The music and effects are so close to being perfect that I really want to ask the developers why they couldn’t add a little bit more to make it so. The background orchestrations are perfectly somber and reserved, shrieking the strings at just the right moments. But it’s the moans from the spirits and eerie laughter from the masked boy that are truly disturbing. If you can brave putting on some headphones (and hope nobody sneaks up behind you), you’ll probably more fully enjoy the disturbing backdrop.

The issues come with the limited voice acting. It is done superbly, just not completely. Maya will begin to talk to you, and then halfway through the conversation you have to resort to subtitles. Also, you collect voice files throughout your journey, but instead of being vocal recordings, they are simply brief notes.

In the end, Spirit Camera: The Cursed Memoir is summed up as a tragic shame. The game offers up incredible potential, both for new creative possibilities in design and in unorthodox but engaging controls using the AR and camera feature of the 3DS. However, after the few short hours it will take to have done everything possible, you’ll agree that the forty-dollar purchase price was the true horror of the game.

It’s somewhat creepy, but doesn’t look realistic, and thus is not as disturbing as it could have been. 4.0 Control
Although the camera controls are not perfectly fine-tuned, they’re still an orthodox but engaging variation of the norm. 4.2 Music / Sound FX / Voice Acting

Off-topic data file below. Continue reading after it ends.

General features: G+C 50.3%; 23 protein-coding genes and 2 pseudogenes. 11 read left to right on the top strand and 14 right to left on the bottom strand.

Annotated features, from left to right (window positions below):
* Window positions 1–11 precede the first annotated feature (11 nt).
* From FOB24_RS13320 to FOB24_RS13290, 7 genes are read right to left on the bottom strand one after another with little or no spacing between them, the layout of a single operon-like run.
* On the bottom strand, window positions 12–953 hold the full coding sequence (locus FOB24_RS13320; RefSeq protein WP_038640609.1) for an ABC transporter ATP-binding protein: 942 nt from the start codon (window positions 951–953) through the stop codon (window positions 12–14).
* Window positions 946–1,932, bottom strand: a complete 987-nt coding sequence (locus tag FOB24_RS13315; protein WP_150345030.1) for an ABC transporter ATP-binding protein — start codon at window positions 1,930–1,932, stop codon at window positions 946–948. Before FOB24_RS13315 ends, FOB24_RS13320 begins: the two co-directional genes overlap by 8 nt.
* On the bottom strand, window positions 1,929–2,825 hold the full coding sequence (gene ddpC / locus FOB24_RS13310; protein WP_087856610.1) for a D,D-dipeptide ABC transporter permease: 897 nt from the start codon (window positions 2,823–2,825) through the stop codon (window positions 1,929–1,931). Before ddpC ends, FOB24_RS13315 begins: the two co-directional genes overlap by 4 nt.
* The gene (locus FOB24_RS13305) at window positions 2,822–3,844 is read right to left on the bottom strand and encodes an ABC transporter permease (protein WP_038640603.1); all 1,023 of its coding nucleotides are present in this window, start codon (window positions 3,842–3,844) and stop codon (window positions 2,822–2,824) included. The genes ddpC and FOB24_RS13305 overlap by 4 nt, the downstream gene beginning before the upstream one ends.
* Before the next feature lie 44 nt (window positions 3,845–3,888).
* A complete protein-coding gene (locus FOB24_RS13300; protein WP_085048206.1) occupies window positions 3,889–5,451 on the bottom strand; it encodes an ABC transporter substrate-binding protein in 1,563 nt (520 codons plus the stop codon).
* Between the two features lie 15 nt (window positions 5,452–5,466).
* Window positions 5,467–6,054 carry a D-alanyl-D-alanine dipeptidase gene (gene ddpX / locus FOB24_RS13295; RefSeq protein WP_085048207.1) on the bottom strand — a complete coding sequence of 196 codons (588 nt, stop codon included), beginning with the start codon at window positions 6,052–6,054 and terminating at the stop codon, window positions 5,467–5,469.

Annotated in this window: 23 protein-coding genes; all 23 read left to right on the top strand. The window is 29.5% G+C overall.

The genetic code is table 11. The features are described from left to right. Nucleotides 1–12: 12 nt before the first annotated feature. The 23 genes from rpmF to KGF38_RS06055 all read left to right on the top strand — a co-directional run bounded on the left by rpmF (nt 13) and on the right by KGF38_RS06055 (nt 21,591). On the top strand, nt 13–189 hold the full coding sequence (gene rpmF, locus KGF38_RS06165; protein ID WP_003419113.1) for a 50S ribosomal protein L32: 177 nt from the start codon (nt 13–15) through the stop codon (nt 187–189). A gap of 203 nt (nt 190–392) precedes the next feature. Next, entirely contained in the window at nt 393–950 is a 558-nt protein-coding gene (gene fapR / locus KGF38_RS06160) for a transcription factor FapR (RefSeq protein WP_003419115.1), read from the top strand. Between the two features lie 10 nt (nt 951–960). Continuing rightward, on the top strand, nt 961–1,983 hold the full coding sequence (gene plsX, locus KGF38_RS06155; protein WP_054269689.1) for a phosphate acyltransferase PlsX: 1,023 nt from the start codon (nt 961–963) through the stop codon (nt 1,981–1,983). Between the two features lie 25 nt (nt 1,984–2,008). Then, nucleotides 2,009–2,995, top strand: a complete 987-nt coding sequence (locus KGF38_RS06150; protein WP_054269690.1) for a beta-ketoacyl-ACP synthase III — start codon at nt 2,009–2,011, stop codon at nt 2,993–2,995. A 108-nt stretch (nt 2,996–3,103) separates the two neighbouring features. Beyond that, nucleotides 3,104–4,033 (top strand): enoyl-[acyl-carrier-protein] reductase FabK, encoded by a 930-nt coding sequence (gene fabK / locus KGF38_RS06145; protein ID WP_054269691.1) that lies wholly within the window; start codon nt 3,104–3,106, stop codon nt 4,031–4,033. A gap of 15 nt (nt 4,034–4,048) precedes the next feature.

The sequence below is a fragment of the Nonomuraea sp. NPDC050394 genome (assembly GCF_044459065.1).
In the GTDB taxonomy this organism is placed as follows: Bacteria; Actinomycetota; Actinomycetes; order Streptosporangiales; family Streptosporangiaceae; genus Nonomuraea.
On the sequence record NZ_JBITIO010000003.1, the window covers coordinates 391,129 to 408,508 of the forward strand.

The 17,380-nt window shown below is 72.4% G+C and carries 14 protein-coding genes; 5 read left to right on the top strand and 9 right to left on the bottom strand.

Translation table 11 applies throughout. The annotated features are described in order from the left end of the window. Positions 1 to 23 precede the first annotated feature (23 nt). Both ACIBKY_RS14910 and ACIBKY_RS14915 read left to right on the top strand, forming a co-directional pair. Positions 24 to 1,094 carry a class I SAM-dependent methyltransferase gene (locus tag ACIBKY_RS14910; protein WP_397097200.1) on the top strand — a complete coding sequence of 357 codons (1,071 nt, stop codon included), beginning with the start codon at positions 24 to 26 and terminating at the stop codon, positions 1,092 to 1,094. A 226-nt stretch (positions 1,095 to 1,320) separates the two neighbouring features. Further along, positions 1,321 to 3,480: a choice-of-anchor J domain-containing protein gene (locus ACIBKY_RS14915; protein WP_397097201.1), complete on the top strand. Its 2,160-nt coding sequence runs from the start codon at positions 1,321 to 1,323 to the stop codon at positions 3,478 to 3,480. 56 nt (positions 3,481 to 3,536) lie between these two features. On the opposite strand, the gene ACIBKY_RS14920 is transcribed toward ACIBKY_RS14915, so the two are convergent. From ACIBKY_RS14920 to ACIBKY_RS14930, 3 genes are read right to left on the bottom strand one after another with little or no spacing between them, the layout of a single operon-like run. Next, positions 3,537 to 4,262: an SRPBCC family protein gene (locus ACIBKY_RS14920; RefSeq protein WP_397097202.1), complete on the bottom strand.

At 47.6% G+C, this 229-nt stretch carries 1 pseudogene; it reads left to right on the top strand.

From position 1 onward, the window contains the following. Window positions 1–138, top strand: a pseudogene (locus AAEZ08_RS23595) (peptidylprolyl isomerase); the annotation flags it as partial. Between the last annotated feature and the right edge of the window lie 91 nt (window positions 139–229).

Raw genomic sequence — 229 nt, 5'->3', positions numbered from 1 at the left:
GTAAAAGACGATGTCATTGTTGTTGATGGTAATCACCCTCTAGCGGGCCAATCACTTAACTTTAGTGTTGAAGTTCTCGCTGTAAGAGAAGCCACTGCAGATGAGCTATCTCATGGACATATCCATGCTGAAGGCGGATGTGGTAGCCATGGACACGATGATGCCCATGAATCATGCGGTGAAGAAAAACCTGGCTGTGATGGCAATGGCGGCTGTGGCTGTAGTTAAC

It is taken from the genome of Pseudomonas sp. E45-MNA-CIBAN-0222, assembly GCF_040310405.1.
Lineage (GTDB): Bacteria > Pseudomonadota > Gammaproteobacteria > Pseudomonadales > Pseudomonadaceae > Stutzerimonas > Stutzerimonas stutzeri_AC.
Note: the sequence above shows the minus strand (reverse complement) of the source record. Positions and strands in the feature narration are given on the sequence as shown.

Except for unfinished voice work, the rest of the game sounds perfect. 2.0 Play Value
Clever ideas, I just wish there were more of them. 3.3 Overall Rating – Fair
Not an average. See Rating legend below for a final score breakdown.

Review Rating Legend
0.1 – 1.9 = Avoid 2.5 – 2.9 = Average 3.5 – 3.9 = Good 4.5 – 4.9 = Must Buy
2.0 – 2.4 = Poor 3.0 – 3.4 = Fair 4.0 – 4.4 = Great 5.0 = The Best

Game Features:

  • The included “diary of faces” is a gateway into the game’s absorbing Story Mode. When viewed through the lenses of the Nintendo 3DS camera, each page of the book displays a variety of augmented-reality experiences.
  • Some pages of the book come to life in the form of video segments that reveal past events and shed light on the game’s central mysterious storyline. Others appear to send spirits floating into players’ real-world surroundings. Some page even summons players to virtually enter a haunted house where Maya is hiding.
  • Additional modes let players use the system’s camera in spooky ways. In Spirit Photography, they can take photos at their leisure and watch as haunting visions appear within the pictures. Spirit Check lets them snap pictures of themselves and their friends to uncover the eerie spirits that surround them. In Spirit Challenge, they can put their own face or a friend’s face on a spirit and then battle it.
  • Players can also use the notebook with their Nintendo 3DS system to face other challenges involving a mix of memory, hide-and-seek, and other gameplay elements, all with a supernatural twist.